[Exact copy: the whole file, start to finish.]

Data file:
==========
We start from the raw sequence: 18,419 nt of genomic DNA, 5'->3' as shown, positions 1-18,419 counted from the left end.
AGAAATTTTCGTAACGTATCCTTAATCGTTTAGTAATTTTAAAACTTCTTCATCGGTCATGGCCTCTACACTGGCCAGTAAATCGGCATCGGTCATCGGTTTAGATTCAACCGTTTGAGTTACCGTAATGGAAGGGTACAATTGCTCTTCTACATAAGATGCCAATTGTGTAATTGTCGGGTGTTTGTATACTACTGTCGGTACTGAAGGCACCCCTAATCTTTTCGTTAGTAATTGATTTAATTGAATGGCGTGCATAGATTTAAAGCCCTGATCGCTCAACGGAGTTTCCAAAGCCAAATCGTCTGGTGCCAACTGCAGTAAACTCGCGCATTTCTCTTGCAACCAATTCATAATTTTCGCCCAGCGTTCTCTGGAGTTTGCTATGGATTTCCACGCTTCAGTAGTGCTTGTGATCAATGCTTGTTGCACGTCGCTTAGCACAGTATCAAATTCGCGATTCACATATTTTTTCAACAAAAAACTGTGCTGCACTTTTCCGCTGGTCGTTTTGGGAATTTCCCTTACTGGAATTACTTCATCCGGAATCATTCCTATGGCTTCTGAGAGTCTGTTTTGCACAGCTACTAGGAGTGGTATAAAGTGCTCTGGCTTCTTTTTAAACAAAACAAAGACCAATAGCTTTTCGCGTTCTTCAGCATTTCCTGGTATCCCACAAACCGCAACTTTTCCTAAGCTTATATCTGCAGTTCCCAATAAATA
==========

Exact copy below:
We start from the raw sequence: 18,419 nt of genomic DNA, 5'->3' as shown, positions 1-18,419 counted from the left end.
AGAAATTTTCGTAACGTATCCTTAATCGTTTAGTAATTTTAAAACTTCTTCATCGGTCATGGCCTCTACACTGGCCAGTAAATCGGCATCGGTCATCGGTTTAGATTCAACCGTTTGAGTTACCGTAATGGAAGGGTACAATTGCTCTTCTACATAAGATGCCAATTGTGTAATTGTCGGGTGTTTGTATACTACTGTCGGTACTGAAGGCACCCCTAATCTTTTCGTTAGTAATTGATTTAATTGAATGGCGTGCATAGATTTAAAGCCCTGATCGCTCAACGGAGTTTCCAAAGCCAAATCGTCTGGTGCCAACTGCAGTAAACTCGCGCATTTCTCTTGCAACCAATTCATAATTTTCGCCCAGCGTTCTCTGGAGTTTGCTATGGATTTCCACGCTTCAGTAGTGCTTGTGATCAATGCTTGTTGCACGTCGCTTAGCACAGTATCAAATTCGCGATTCACATATTTTTTCAACAAAAAACTGTGCTGCACTTTTCCGCTGGTCGTTTTGGGAATTTCCCTTACTGGAATTACTTCATCCGGAATCATTCCTATGGCTTCTGAGAGTCTGTTTTGCACAGCTACTAGGAGTGGTATAAAGTGCTCTGGCTTCTTTTTAAACAAAACAAAGACCAATAGCTTTTCGCGTTCTTCAGCATTTCCTGGTATCCCACAAACCGCAACTTTTCCTAAGCTTATATCTGCAGTTCCCAATAAATA